Sue and Bill Robson at the front fence of their Southgate property where roadworks are moving the road even closer to their house.
Sue and Bill Robson at the front fence of their Southgate property where roadworks are moving the road even closer to their house. Adam Hourigan

Road widening of concern

THE owners of a Lawrence Rd property fear road widening in front of their home might result in a car flying into their front bedroom.

Sue and Bill Robson said Clarence Valley Council began work on Monday on a section of the road about 7km from Grafton, which is a notorious accident blackspot.

Mrs Robson said since she moved in four years ago, two cars had left the road and plunged through fences on her property.

"The new work is bringing the edge of the road closer to the houses, we don't want one of them flying into the front of the house," she said.

Mrs Robson was also worried the council was pressing ahead with the work with undue haste as both she and a neighbour had not been notified the work was about to start.

"The only reason we knew anything about it was, about six to eight weeks ago my husband was mowing out the front and saw a man from the council banging in some pegs.

"He told me it was just part of a feasibility study for an upgrade of the road. He said that nothing would happen for ages. Then we woke up to find all these workmen outside. They told us they were starting work on the road."

The couple are worried there has been no environmental impact statement done for the work which will widen the road and raise it about 280mm.

"We're going to have the fumes from cars coming right into the house, there's going to be more noise and the raised road is going to make a levee wall between us and Alumy Creek," Mr Robson said.

"We haven't seen anything of their plans that shows any of these issues have been dealt with."

The Robsons are doing everything in their power to put a halt to the work, contacting the council, the Member for Clarence, Chris Gulaptis, the NSW Local Government Minister Paul Toole and the RMS, with little effect.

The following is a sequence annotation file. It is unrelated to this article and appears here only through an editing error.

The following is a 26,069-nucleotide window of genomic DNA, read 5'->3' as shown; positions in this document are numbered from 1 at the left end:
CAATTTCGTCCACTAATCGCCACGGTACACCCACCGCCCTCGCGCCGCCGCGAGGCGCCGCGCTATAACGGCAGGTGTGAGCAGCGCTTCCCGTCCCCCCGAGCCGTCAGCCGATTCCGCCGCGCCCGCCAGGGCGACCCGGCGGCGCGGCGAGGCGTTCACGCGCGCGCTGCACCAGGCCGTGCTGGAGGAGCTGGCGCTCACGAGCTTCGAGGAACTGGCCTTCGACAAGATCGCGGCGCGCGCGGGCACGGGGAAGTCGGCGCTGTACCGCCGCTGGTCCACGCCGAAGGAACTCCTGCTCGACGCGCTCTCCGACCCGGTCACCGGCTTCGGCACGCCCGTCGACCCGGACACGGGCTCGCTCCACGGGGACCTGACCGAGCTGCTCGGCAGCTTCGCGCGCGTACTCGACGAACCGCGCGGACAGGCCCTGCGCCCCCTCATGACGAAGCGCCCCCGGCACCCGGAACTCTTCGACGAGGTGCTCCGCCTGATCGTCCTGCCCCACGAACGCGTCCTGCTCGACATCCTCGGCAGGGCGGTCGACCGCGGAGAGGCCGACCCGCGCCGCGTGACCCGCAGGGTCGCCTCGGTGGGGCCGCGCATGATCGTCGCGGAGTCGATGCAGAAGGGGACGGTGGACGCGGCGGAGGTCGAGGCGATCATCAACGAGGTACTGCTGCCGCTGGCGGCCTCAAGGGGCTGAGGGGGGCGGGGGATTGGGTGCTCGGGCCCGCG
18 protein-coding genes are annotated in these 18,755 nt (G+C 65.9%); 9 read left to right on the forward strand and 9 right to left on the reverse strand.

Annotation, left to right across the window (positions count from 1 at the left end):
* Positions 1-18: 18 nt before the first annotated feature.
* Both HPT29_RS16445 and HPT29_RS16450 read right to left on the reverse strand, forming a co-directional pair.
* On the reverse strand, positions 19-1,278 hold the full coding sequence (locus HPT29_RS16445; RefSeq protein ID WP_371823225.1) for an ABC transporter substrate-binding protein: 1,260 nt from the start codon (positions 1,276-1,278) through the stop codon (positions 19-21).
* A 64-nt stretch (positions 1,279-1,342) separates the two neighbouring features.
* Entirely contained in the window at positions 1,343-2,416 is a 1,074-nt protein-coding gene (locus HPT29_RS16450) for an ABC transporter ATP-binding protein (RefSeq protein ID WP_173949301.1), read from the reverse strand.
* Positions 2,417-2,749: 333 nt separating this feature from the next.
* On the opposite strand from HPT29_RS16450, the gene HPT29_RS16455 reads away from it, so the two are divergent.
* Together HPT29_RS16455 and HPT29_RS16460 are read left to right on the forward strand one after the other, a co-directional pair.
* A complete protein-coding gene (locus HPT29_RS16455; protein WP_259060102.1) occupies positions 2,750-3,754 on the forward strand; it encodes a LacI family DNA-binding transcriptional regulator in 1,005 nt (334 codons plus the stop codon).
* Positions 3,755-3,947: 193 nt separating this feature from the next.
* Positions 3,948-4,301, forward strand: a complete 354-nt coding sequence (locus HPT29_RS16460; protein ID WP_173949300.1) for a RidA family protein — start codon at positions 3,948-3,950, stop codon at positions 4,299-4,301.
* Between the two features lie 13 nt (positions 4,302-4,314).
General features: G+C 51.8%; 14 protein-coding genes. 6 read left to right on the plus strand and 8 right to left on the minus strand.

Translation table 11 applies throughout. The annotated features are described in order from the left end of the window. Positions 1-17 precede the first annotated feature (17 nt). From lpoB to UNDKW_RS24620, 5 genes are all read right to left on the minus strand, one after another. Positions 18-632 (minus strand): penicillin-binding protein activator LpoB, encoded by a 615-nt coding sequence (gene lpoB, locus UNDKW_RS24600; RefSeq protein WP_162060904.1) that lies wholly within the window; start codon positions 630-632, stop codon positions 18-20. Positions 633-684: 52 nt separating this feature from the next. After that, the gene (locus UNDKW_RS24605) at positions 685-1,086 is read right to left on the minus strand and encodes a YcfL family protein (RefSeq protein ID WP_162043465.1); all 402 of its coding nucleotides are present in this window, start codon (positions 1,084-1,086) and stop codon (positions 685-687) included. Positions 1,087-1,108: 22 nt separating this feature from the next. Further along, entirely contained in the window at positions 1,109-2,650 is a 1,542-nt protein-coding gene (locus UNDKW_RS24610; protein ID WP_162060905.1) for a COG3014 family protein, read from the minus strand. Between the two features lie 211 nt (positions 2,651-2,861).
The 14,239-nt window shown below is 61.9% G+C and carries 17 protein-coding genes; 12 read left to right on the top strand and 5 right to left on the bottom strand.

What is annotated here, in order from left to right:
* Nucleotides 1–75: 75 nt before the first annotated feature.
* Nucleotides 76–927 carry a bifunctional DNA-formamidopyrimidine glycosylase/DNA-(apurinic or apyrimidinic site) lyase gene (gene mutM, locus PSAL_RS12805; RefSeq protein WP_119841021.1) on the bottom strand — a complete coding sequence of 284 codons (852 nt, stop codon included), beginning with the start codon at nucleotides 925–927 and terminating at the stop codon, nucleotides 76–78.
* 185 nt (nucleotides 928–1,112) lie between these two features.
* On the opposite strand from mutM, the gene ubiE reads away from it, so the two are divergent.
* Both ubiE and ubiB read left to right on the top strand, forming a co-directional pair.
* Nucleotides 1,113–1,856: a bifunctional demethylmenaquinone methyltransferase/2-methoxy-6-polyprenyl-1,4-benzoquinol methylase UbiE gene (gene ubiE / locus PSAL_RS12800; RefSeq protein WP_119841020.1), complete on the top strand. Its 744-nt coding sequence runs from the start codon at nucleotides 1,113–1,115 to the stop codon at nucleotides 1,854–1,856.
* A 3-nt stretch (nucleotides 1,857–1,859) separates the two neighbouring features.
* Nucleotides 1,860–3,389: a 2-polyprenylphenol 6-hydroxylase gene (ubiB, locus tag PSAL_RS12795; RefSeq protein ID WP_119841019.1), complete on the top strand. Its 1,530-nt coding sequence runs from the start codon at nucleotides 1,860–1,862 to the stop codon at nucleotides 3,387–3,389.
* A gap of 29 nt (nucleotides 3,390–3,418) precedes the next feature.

Mrs Robson said they were unhappy with the the response from the council's director corporate governance and works, Troy Anderson.

"He finally answered my calls and told me anyone affected had been notified during a doorknock about six weeks ago," Mr Robson said.

"He said my wife had been told work would be starting at the end of March or early April.

"That never happened. The first we knew was when we found work starting on the road."

He said Mr Anderson seemed indifferent to the closeness of the road to their house.

"He said because it was a house historically close to the road that wasn't an issue," Mr Anderson said.

Mr Anderson, said the site was a notorious road accident black spot and council had received funding from the State Government's Road Safety Program to make safety improvements.

He said the road surface would be raised and widened by 500mm on either side and the road geometry would be corrected.

"I think anyone who travels this road regularly would recognise the need for these works," he said.

"This will make it safer for all road users."

Mr Anderson said residents of all adjoining properties had been notified of the proposals during February and March and were advised of the probable starting date.

He said works were due to be completed by mid-June.



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